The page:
Fiscal Sobriety

Working with the Finance Committee
Working with the Finance Committee
What do I mean by “Fiscal Sobriety?” You could say it means not spending money like a drunken sailor, but in more genteel terms, it is simply: Always be aware of the future and be circumspect when deciding what to fund.

I’ve worked as a member of the Groton Finance Committee since June 2014, through two very challenging budget cycles.

For the FY16 budget, I had too many concerns with how the salary and benefit numbers would drive future spending. I didn’t vote against it, but I couldn’t support it. I believe that the end of the FY16 budget cycle marked the beginning of an awakening for the entire Fincom – there would be serious pitfalls if we didn’t start difficult discussions regarding wages and benefits and change our approach to budgeting.

On behalf of the Fincom, I proposed several modifications to the Town Charter that give the Finance Committee a more appropriate role in Groton’s municipal governance. We worked hard with the BoS and created better policies for managing our budgets with an eye towards the future, culminating in the commission of a sustainable municipal budget committee. The work this advisory committee will perform represents a huge opportunity to alter our current course and preserve Groton’s future.

The FY17 budget was a new process. There were a few wrinkles, and I really wanted to see a zero growth option. Finally, in March, I was convinced that the entire Fincom membership had worked hard to craft a reasonable budget for the town to consider.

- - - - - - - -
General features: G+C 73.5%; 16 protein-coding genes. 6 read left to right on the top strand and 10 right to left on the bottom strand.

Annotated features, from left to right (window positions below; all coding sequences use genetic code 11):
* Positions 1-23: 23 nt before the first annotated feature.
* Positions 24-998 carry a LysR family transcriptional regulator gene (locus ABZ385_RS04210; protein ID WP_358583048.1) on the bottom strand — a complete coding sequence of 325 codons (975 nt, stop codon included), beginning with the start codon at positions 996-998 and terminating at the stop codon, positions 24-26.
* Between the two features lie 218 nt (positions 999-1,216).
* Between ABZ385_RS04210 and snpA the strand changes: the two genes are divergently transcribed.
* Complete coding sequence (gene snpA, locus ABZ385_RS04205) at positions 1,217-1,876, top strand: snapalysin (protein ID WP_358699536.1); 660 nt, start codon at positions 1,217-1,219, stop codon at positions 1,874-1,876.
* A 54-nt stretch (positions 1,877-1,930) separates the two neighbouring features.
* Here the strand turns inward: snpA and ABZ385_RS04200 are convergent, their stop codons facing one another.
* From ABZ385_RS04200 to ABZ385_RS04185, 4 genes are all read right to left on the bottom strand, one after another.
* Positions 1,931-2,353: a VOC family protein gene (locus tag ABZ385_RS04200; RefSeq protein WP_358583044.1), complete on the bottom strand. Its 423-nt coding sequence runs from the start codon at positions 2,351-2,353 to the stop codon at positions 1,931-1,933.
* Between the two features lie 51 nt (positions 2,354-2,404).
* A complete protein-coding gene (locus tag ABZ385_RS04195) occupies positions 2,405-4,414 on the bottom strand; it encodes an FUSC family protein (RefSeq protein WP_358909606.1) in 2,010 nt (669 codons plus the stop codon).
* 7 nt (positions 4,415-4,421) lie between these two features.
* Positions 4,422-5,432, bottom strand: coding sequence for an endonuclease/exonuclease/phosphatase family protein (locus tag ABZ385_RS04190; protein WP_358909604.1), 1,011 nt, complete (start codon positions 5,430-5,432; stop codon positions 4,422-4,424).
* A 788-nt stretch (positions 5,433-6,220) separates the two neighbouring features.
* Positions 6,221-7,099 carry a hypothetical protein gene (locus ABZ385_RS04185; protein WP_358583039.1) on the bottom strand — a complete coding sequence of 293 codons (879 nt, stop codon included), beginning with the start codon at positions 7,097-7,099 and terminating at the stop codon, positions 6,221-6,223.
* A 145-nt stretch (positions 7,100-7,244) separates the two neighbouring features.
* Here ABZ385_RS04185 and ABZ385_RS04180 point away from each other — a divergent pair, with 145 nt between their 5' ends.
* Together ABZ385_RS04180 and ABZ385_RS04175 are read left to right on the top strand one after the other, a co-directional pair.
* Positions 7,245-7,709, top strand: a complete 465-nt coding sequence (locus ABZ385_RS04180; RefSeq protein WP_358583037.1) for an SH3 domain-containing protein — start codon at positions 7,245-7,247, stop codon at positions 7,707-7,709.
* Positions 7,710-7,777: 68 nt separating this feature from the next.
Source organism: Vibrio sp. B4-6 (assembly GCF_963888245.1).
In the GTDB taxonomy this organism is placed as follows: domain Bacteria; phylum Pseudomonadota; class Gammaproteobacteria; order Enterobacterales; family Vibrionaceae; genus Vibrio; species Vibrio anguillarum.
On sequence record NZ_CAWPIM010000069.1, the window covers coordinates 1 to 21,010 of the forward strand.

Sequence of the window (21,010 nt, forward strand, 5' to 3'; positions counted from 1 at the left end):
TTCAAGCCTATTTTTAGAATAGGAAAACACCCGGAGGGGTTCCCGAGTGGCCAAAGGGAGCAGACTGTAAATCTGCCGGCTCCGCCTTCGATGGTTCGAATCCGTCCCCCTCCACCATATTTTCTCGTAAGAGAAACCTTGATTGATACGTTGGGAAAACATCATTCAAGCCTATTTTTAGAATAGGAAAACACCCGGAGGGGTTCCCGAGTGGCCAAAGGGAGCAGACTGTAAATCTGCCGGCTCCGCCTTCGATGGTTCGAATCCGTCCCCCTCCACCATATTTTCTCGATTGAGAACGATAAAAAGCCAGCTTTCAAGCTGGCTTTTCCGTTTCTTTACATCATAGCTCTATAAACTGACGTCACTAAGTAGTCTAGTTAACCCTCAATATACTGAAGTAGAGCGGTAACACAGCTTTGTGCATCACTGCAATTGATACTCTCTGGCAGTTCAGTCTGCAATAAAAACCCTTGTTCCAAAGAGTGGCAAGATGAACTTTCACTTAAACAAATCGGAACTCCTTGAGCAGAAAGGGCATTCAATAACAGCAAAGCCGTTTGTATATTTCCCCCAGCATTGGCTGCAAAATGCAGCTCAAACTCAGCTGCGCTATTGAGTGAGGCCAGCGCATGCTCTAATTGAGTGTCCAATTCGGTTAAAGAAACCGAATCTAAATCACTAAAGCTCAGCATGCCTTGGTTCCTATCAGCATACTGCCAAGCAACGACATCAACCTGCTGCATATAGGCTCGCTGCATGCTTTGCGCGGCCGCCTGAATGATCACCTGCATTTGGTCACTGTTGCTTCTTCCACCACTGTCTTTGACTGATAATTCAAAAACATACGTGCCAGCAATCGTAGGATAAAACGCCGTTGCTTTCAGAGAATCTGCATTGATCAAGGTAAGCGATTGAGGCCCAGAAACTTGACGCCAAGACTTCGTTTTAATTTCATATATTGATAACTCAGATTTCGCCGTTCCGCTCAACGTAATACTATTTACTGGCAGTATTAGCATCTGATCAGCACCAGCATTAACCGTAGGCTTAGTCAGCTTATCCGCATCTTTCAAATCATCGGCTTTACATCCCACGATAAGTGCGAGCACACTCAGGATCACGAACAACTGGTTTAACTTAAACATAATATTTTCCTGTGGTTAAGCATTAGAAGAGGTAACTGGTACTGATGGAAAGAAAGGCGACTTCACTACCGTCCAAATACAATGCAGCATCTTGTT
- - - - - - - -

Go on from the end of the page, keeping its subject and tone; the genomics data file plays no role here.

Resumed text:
My stand for fiscal responsibility has always been clear – we must halt the growth of municipal spending. Nobody has yet to prove to me why the Town has to increase its municipal budget each year, just because the levy goes up. We need to develop and enforce a policy which attempts to halt the municipal budget at near zero growth.

Our Highway department is world-class. Every dollar spent here is returned to the residents of Groton ten-fold. Our public safety is world-class, and we continue to be rated as one of the safest towns in Massachusetts. We cannot compromise DPW, Fire/EMS or Police, and we don’t have to.

I look forward to the results of the Senior Center feasibility Study.   Our seniors are a vital and vibrant part of the town, and we need to continue to embrace them and provide for them – especially as the national and local trend towards aging demographics continues.

However, we need our municipal offices to accelerate the move towards technology. We have great employees within Town Hall – but they may not have the best tools. We have an excellent Information Technology team already within Town Hall. We need to give them more resources, more investment, more guidance, and enable this department to detect and eliminate waste.  Spending problems in municipal governments, just like within a business, often results from lack of technology.  Investments in technology will allow Town Hall to increase transparency and productivity without increasing staffing levels – this is the 21st century vision that many corporations and non-profits have adopted.

If there are hard choices to be made, that’s the job. This long-term approach will help to halt the growth of municipal spending and keep all of us here, in Groton, this town that we love.